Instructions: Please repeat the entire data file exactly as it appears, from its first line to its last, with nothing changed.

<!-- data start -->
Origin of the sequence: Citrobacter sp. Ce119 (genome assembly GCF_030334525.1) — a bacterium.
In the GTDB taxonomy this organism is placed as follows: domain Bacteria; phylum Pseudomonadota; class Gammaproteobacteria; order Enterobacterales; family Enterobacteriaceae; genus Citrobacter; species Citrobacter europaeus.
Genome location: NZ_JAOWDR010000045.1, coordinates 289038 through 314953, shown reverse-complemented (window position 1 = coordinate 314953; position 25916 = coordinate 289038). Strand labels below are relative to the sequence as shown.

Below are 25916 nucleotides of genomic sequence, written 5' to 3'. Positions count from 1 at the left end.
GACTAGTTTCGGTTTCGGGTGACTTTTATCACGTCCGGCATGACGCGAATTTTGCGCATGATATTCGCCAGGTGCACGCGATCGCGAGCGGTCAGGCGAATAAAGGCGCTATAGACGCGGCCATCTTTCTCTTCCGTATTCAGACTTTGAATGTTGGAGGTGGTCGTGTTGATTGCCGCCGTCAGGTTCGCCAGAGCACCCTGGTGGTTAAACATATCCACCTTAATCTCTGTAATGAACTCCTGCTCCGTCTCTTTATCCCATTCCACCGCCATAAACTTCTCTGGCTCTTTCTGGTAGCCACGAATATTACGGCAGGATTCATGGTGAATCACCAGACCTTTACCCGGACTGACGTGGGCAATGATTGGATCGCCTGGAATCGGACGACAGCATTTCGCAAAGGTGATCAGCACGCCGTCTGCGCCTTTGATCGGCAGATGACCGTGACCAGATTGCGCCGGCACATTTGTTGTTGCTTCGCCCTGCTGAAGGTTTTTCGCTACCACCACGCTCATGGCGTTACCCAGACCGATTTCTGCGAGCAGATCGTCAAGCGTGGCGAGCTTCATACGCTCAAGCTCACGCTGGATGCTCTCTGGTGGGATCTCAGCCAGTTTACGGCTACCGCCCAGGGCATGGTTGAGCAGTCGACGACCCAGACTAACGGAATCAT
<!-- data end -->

Origin of the sequence: Citrobacter sp. Ce119 (genome assembly GCF_030334525.1) — a bacterium.
In the GTDB taxonomy this organism is placed as follows: domain Bacteria; phylum Pseudomonadota; class Gammaproteobacteria; order Enterobacterales; family Enterobacteriaceae; genus Citrobacter; species Citrobacter europaeus.
Genome location: NZ_JAOWDR010000045.1, coordinates 289038 through 314953, shown reverse-complemented (window position 1 = coordinate 314953; position 25916 = coordinate 289038). Strand labels below are relative to the sequence as shown.

Below are 25916 nucleotides of genomic sequence, written 5' to 3'. Positions count from 1 at the left end.
GACTAGTTTCGGTTTCGGGTGACTTTTATCACGTCCGGCATGACGCGAATTTTGCGCATGATATTCGCCAGGTGCACGCGATCGCGAGCGGTCAGGCGAATAAAGGCGCTATAGACGCGGCCATCTTTCTCTTCCGTATTCAGACTTTGAATGTTGGAGGTGGTCGTGTTGATTGCCGCCGTCAGGTTCGCCAGAGCACCCTGGTGGTTAAACATATCCACCTTAATCTCTGTAATGAACTCCTGCTCCGTCTCTTTATCCCATTCCACCGCCATAAACTTCTCTGGCTCTTTCTGGTAGCCACGAATATTACGGCAGGATTCATGGTGAATCACCAGACCTTTACCCGGACTGACGTGGGCAATGATTGGATCGCCTGGAATCGGACGACAGCATTTCGCAAAGGTGATCAGCACGCCGTCTGCGCCTTTGATCGGCAGATGACCGTGACCAGATTGCGCCGGCACATTTGTTGTTGCTTCGCCCTGCTGAAGGTTTTTCGCTACCACCACGCTCATGGCGTTACCCAGACCGATTTCTGCGAGCAGATCGTCAAGCGTGGCGAGCTTCATACGCTCAAGCTCACGCTGGATGCTCTCTGGTGGGATCTCAGCCAGTTTACGGCTACCGCCCAGGGCATGGTTGAGCAGTCGACGACCCAGACTAACGGAATCAT